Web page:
• Red
  • Earth Energy
  • Represents cultivating stability, ability to thrive when one’s foundation is good, focus on shelter and sustenance, connection to earth, nature, and home.  Root chakra asks us to examine and work through our fears.
  • Postures (Asanas) include all poses that involve balance such as Tree, Eagle, and Half Moon.  Also included are pelvic tilts, bound angle, and child’s pose.

Pelvic Chakra (Svadhisthana)

  • Orange
  • Water Energy
  • Represents physical well-being and learning to honor the body by balancing nutritional needs, sleep, work, and pleasure. This chakra controls our emotional center and how we experience emotions.
  • Postures (Asanas) include all poses that are hip openers.  I included the following: pigeon, crescent moon, horse pose (stretch version), triangle, wide forward bends, seated forward bends, and uttanasana (forward bend with feet hip distance apart).

Navel or Solar Plexus Chakra (Manipura)

  • Yellow
  • Fire Energy
  • Represents internal, physical, emotional and spiritual strength. This chakra rules our sense of self-worth, self-confidence, and self-esteem.  As this chakra comes into balance, we learn how to use our strengths in a very positive way.
  • Postures (Asanas) include all poses to help us grow strong, such as Warrior I, II, and III.  Also included are Horse Pose, Chair Pose, and Archer.  All abdominal strengthening poses are included such as Side Plank (all variations) and Boat Pose.

Heart Chakra (Anahata)

  • Green
  • Air Energy
  • Represents vitality and love, love that nourishes our spirits and this is unconditional and free.  This energy center helps us to become loving, kind, and generous.
  • Postures (Asanas) include all poses that open the chest, lungs, and shoulders.  Arching (backbending) and twists help to move energy into the heart center.

Throat Chakra (Vishuddha)

  • Light Blue or Turquoise
  • Air/Ether (Space) Energy
  • Represents communication, the ability to say what you mean to say, to speak truthfully, to speak one’s own words, to express oneself well.
  • Postures (Asanas) include doing the Shoulderstand Cycle, which includes Shoulderstand (Sarvangasana), Plough, (Halasana), and Fish Pose (Matsyasana).

Brow Chakra (Ajna)

  • Indigo
  • Air/Ether (Space) Energy
  • Represents ability to perceive, to tap into one’s wisdom, to be perceptive and intuitive, to be mindful and aware.  The brow chakra helps us to see, know, and understand ourselves and the world we live in.
  • Postures (Asanas) include seated and guided meditative poses such as Shavasana or Seated Meditation.

Crown Chakra (Sahasrara)

  • Violet
  • Ether (or Cosmos) Energy
  • Represents the source of all healing, the highest attainable energy center.  The crown chakra represents tapping into one’s full potential, connecting to the soul’s longing for peace, love, and happiness.
  • Postures (Asanas) include inverted poses.  In a given chakra class, I work the inversions in before the final meditation portion of the session.  Inverted poses include Legs Up The Wall (Viparita karani asana), headstands, shoulderstands, and downward facing dog.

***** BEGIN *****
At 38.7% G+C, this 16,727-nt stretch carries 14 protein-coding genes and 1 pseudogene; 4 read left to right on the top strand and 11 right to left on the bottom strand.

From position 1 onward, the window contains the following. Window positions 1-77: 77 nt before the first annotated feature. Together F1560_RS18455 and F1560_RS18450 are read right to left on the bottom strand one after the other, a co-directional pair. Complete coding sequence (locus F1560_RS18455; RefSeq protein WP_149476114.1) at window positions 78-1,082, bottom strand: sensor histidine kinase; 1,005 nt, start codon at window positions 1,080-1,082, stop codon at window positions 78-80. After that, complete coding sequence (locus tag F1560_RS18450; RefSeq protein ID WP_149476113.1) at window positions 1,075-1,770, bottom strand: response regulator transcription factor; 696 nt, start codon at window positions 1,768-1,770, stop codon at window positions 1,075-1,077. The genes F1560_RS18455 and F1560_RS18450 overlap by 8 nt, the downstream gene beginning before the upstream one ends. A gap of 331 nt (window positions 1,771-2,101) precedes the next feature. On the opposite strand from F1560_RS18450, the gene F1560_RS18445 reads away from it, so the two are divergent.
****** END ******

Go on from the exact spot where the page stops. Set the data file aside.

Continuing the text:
And of course, the food was as colorful as the Rainbow Chakras!  Below is a photo of a Green Glo Drink:

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MJ’s Green Glo Drink was made with the following ingredients:

  • Green Apples
  • Lemon
  • Ginger
  • Parsley
  • Spinach

A few photos from our outdoor terrace session (choice of sunshine or shade for all).

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Lunch included food preparation demo from MJ.  Below is a delicious and colorful Thai spring roll (dipping sauce was made from almond butter):

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And a Creamy (non dairy) Avocado Cucumber Zucchini Soup made in a blender and served at room temperature, topped with dill and pistachios:

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After lunch, we took a fun and brisk walk over to the Olympic Sculpture Park.  We all marveled at how beautiful this park is.  I always feel so proud that we have this fabulous park in Seattle:FullSizeRender 15

Words of wisdom, with love from Fran:

  • Do yoga and take time to sit still in meditation every day.  Even short bursts of yoga and meditation count!
  • Walk and walk some more and enjoy your environment (even in the city there are many green pockets).  Seek out green spaces and breathe in prana-charged air.
  • Include more plant-based foods into your diet.  Explore new greens, new vegetables, new recipes.  Respect your body and eat wholesome, nutritious foods.
  • Take a day of wellness for yourself.  You deserve it!

A photo of MJ and Fran (moi) in front of a Belltown Mural:

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A Simple Mantra

May 24, 2017

So Hum

We breathe in.  We breathe out.

We inhale and silently and hear SO.

We exhale and silently and hear HUM.

Two words create internal sounds that bring us to reflections of beauty.

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So Hum (also spelled Soham). This Sanskrit mantra is made of two simple words which bring us to truth.  I AM THAT.  THAT I AM.  I am the beauty I see around me.  I am a reflection of the trees, the pond, the sky, the trail, the yogis bursting with life, and the exquisite property so tenderly loved.  I identify myself with the universe.